Every year the ebb and flow of seasons come and go like the sequential tick tock of the grandfather’s clock. To the surfer, seasons are everything! They dictate when and where they need to be to score the best surf. Take for example the annual pilgrimage to the North Shore of Oahu like Rick Kane did to meet the North Pacific’s Winter swells or the annual trip down south of the border come summertime to get barreled at the “Mexican Pipeline” – Puerto Escondido. Timing is everything and the surfer is there to score! But just as certain as there are ironclad seasons to mark a surfers’ calendar by, there are other more obscure but equally joyous seasons that surfers can count on to enliven their surfing year. Better known as “The End of Tourist Season”, this period marks a special time of year where overrun, overly touristified surf towns can finally breathe a sigh of relief as their favorite beaches and surf breaks are once again their own! Perhaps most noticeable and indicative of the season is the marked drop in head count at local surf breaks as uncrowded surf becomes the norm rather than the exception. Gone are the stifling masses of inland invaders (a.k.a. – “tourists”) clogging up the roadways and bobbing like buoys throughout the local surf lineups like “deer in headlights” conspiring to ruin your wave! (note - this makes surfing more akin to a game of whack-a-mole or slalom skiing than actual surfing!). No longer are the silly partitioned sections of beaches donning blackball flags and restrictive “No Surfing Allowed” sections enforced. As an added bonus, like a flick of the light switch, the rabid armies of Wilbur Kookmeyer BZ board toting surf camp enlistees seemingly disappear overnight. It’s a grand time of the year indeed! Just when one might think things couldn’t possibly get any better, they do! “The End of Tourist Season” also happens to coincide with the annual “back to school” routine which means all the kiddos, surf groms, and soccer mom tourists are back in their respective towns or school and therefore not at your beach! While this might be a major buzz kill for Alice Cooper and his epic “Schools Out For Summer” montage, rest assured there will be a surfer (many surfers in fact!) that will be grinning from ear to ear at the thought of this special occurrence. Just check out how happy this particular surfer seems to be!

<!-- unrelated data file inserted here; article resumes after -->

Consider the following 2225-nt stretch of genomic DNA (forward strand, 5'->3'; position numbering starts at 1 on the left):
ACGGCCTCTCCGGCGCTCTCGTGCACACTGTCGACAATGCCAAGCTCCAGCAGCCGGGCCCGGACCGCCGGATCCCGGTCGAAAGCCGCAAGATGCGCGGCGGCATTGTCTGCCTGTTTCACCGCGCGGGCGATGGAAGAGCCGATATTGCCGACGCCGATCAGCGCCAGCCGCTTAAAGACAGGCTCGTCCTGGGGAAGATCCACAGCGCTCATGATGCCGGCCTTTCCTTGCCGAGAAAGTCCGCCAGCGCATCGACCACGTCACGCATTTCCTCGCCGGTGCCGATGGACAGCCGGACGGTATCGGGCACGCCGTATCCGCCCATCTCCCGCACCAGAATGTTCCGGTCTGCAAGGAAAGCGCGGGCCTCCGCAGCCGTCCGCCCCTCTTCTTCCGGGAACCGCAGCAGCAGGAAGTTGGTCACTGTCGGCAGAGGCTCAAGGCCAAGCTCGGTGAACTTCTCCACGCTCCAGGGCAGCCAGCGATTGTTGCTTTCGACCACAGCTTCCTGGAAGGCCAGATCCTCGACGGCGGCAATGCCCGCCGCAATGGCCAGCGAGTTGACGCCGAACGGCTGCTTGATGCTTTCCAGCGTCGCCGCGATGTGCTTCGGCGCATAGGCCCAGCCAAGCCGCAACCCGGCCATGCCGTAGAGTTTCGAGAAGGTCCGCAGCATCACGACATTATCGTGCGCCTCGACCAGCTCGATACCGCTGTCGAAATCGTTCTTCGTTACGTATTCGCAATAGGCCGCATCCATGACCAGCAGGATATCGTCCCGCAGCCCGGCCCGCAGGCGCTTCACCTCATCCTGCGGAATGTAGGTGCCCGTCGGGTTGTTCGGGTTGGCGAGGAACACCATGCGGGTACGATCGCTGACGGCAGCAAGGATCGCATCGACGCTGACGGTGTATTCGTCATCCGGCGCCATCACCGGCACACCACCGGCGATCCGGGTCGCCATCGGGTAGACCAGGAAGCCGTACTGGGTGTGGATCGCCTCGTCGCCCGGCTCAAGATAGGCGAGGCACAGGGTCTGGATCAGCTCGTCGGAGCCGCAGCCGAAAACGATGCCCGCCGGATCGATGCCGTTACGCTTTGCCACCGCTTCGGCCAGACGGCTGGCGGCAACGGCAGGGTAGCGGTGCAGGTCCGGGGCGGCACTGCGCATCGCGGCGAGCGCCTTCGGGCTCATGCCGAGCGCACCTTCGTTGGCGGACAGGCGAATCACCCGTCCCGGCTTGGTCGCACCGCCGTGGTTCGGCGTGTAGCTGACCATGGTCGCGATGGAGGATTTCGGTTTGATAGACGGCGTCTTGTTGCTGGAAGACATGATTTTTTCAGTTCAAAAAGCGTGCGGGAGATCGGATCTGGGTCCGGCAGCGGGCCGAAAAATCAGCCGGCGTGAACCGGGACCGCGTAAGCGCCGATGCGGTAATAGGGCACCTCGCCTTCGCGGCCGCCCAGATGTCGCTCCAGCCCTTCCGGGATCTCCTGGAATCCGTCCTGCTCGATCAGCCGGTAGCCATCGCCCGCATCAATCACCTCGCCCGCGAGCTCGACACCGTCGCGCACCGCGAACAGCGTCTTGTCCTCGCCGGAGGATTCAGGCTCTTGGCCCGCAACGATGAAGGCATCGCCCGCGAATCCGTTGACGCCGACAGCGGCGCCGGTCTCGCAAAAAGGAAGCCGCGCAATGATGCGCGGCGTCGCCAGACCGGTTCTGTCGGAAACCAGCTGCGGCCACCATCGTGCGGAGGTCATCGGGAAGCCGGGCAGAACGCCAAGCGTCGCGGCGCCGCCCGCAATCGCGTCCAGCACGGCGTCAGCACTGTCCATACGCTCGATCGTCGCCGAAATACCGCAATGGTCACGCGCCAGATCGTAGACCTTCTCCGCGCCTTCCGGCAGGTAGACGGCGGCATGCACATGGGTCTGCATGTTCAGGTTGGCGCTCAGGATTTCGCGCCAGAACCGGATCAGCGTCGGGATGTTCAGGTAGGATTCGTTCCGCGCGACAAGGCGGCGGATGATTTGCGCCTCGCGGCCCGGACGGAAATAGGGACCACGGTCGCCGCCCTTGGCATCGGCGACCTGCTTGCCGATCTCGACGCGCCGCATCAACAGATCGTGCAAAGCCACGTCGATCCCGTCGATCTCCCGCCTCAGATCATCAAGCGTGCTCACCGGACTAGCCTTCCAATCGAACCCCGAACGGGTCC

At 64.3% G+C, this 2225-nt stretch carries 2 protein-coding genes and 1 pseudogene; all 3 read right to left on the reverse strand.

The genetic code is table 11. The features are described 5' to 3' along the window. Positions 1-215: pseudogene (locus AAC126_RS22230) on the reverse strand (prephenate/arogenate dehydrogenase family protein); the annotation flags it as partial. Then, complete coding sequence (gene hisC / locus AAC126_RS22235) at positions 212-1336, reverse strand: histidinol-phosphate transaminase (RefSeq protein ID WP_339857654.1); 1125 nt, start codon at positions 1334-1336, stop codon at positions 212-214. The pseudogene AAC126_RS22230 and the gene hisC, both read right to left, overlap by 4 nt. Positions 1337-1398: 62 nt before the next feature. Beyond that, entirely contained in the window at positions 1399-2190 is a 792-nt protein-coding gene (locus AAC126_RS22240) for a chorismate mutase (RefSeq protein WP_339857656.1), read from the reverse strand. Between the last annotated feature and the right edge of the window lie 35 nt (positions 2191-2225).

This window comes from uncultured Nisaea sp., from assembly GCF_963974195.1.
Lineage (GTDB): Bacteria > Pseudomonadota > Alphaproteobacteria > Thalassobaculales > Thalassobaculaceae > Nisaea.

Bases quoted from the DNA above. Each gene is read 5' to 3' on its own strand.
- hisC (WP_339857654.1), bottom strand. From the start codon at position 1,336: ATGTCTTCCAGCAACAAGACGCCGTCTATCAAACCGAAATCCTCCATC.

SSL Disclosure: Here at SSL, we love summer. Don’t get us wrong - summertime is great! With all the beach blanket bingo going on, scantily clad bodies (see Reef Brazil Ads), extended late night surf sessions (thank you daylight savings time!), and warmer temps both in and out of the water what’s not to like? But sometimes like a guest that overstays his welcome, the party is over, the circus leaves town, enough is enough! And for that we as surfers are grateful for the time when “The End of Tourist Season” finally rolls around. Read on below for more reasons why “The End of Tourist Season” rocks and you’ll see what we mean…..
- No longer are the 5 tourist shops per square block lamely peddling their “made in china” blow up rafts, cheesy postcards of David Hasselhoff wannabee dudes posing as lifeguards, saltwater taffy kits, and “I Love (Insert Surf Town Name)” t-shirts and bumper stickers.
- Incidents of surf town sticker decals posted proudly on tourist vehicles that are blatantly not from the town that they are now claiming to represent (pseudo local status) slows to a trickle. The flipside to this is that these same tourist vehicles are now marketing your surf town to other would be tourists in inland towns, burroughs, and municipalities far and wide! This in turn will undoubtedly have someone, somewhere utter the words; “gee hun, that (“Insert Surf Town”) place seems great! Let’s bring our entire extended family, dogs, cats, and hellion children down there next summer!!! That would be super!!”
- Less trash on the beach – Simple!
- Parking spaces abound!! There’s so much space I think I hear an echo.
- That guy everyone jokingly calls the “knee high shreddah” seemingly disappears at the first sign of a juicy swell.
- Fewer tourists can be overheard referring to waves as “curl” and “breakers”.
We’re sure you have more! Feel free to comment…….